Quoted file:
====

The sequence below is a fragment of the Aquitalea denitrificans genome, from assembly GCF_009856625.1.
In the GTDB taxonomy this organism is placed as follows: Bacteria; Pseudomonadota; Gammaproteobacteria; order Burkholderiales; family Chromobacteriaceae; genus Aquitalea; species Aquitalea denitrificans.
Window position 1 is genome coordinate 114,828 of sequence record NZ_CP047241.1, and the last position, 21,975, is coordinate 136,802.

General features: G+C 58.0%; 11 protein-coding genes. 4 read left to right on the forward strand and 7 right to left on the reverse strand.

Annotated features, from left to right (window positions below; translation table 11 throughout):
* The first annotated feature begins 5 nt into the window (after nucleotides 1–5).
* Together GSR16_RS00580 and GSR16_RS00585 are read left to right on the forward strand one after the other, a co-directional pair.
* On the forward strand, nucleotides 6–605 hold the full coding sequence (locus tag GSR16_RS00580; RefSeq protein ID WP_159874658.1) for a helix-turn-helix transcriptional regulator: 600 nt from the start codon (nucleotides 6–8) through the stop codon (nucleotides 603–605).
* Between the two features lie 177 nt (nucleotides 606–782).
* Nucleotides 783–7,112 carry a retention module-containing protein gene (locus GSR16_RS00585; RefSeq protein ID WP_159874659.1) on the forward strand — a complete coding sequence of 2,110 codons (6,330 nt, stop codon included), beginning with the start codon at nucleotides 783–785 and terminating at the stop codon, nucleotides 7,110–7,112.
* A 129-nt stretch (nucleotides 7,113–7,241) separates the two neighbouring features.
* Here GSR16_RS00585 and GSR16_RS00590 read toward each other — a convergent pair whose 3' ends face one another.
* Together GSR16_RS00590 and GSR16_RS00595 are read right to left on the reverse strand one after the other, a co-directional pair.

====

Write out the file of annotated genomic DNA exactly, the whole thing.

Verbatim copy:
The sequence below is a fragment of the Aquitalea denitrificans genome, from assembly GCF_009856625.1.
In the GTDB taxonomy this organism is placed as follows: Bacteria; Pseudomonadota; Gammaproteobacteria; order Burkholderiales; family Chromobacteriaceae; genus Aquitalea; species Aquitalea denitrificans.
Window position 1 is genome coordinate 114,828 of sequence record NZ_CP047241.1, and the last position, 21,975, is coordinate 136,802.

General features: G+C 58.0%; 11 protein-coding genes. 4 read left to right on the forward strand and 7 right to left on the reverse strand.

Annotated features, from left to right (window positions below; translation table 11 throughout):
* The first annotated feature begins 5 nt into the window (after nucleotides 1–5).
* Together GSR16_RS00580 and GSR16_RS00585 are read left to right on the forward strand one after the other, a co-directional pair.
* On the forward strand, nucleotides 6–605 hold the full coding sequence (locus tag GSR16_RS00580; RefSeq protein ID WP_159874658.1) for a helix-turn-helix transcriptional regulator: 600 nt from the start codon (nucleotides 6–8) through the stop codon (nucleotides 603–605).
* Between the two features lie 177 nt (nucleotides 606–782).
* Nucleotides 783–7,112 carry a retention module-containing protein gene (locus GSR16_RS00585; RefSeq protein ID WP_159874659.1) on the forward strand — a complete coding sequence of 2,110 codons (6,330 nt, stop codon included), beginning with the start codon at nucleotides 783–785 and terminating at the stop codon, nucleotides 7,110–7,112.
* A 129-nt stretch (nucleotides 7,113–7,241) separates the two neighbouring features.
* Here GSR16_RS00585 and GSR16_RS00590 read toward each other — a convergent pair whose 3' ends face one another.
* Together GSR16_RS00590 and GSR16_RS00595 are read right to left on the reverse strand one after the other, a co-directional pair.